Mirosław Bałka, Stefan Ficner, Costas Fotopoulos, Leszek Knaflewski, Grzegorz Klaman, Piotr C. Kowalski, Mariusz Kruk, Piotr Kurka, Danuta Mączak, Tassos Pavlopoulos, Zbigniew Taszycki, Ewa Twarowska, Nikos Tranos, Stan Wiezniak
A book by Justyna Kowalska about Wielka 19 gallery supplements the exhibition.
Wielka 19 – The Big 19 – was one of the most intriguing independent Polish galleries of the 1980s, where the artistic underground of Poznan would come together. The gallery provided a space for new artistic movements, and during its most dynamic period its directors – Joanna & Stefan Ficner – would open a new show every week, undaunted by experimentation or government censure. It was a moment of enthusiasm, euphoria even, as the young artistic milieu of the Poznan school began to form itself, cultivated by the young dean of Poznan’s PWSSP School of the Arts - Jarosław Kozłowski.
Not many works remain from that time as they were typically produced of makeshift materials and were easily damaged. Even so, would it be possible to replicate that scene, which Anda Rottenberg once called “an incubator of talents that brought to Polish art of the ‘80s refreshing values both visual and conceptual”? The exhibition features a handful of works salvaged from the period.
Koło Klipsa is known for shows that are reminiscent of the surrealist, poetic works of Leszek Knaflewski (1960–2014) and Mariusz Kruk (b. 1952). Kruk’s 1984 collages comprise the oldest pieces in the Wielka 19 show. These are compositions in plastic made of thorny hearts and packing paper from the iconic Moda Polska clothing brand, covered in swallows flying outside of the frame. Another ornithological ornament rises out of a wall collage. A house-road on wheels was created by Knaflewski as part of the group’s fifth show in 1986. At the time, their works weren’t signed individually, rather they collectively represented the entire group.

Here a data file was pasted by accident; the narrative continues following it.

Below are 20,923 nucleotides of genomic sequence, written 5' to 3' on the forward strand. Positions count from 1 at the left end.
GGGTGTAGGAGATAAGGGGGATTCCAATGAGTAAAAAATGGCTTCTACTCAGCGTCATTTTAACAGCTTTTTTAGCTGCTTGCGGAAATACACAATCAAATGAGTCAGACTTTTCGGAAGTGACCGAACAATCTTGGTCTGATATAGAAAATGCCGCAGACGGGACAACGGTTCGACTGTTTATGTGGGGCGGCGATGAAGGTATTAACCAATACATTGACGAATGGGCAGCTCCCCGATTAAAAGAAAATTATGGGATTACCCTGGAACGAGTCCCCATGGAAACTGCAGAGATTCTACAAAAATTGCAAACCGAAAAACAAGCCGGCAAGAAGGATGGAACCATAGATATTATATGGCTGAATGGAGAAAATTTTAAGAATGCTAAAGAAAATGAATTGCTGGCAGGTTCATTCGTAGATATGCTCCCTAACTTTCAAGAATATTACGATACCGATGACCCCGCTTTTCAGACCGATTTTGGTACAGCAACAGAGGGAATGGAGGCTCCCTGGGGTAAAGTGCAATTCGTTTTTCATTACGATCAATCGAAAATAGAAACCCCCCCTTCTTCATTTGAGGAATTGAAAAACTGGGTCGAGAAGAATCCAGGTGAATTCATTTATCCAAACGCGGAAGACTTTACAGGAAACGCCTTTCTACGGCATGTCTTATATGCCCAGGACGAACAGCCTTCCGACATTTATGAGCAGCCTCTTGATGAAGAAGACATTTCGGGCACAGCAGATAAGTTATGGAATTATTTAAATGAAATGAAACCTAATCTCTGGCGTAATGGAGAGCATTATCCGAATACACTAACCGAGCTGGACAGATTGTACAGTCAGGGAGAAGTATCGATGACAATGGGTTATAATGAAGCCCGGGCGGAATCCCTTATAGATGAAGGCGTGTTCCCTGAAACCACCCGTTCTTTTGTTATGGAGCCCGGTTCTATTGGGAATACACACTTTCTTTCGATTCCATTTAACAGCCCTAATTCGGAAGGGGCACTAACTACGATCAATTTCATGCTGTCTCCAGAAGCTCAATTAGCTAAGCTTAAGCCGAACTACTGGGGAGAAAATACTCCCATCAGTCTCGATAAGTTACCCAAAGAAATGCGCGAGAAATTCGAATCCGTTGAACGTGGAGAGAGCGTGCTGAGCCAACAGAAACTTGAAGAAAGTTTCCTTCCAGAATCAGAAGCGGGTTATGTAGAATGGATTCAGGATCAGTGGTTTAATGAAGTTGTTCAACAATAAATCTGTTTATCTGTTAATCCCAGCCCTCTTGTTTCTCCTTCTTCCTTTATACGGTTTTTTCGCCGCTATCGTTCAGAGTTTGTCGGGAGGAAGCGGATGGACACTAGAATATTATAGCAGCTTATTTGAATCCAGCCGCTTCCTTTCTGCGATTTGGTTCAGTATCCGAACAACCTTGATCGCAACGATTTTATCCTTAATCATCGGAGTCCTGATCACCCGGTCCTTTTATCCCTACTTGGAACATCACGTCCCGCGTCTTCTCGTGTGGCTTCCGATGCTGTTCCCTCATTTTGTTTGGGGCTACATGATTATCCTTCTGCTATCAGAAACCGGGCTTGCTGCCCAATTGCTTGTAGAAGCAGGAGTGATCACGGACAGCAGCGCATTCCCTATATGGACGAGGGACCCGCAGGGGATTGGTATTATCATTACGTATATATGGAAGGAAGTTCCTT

The piece by Mirosław Bałka (b. 1958) is a bunny made out of black silk, whose belly button is connected to a plant via a blue cord, which transfers energy in either direction between the two living things. The work comes from the second show of works by the Neue Bieriemiennost group at Wielka 19, titled “From the Bottom of the Heart. Neue Bieriemiennost’s gifts to Piotr Kurka’s show” (1987). The first show by the Warsaw-based group, titled “For All Saints”, can be seen in a documentary video, which also features a performance put on by the artists at the opening.
The painting by Piotr Kurka (b. 1958) comes from the “Flogiston” show (1985). It refers to the hypothesis that was widely believed before the chemical process of oxidation was understood. Flogiston is said to be a substance released by all living and dead matter. The expansion of this theory refers to the spirit and a spiritual energy within inanimate objects. Kurka sought out to gather up the energy sourced from many ordinary objects at once. The illustration of this transformation is a very simple gesture indicating the edge of the horizon, which turns a basic piece of wallpaper into a landscape.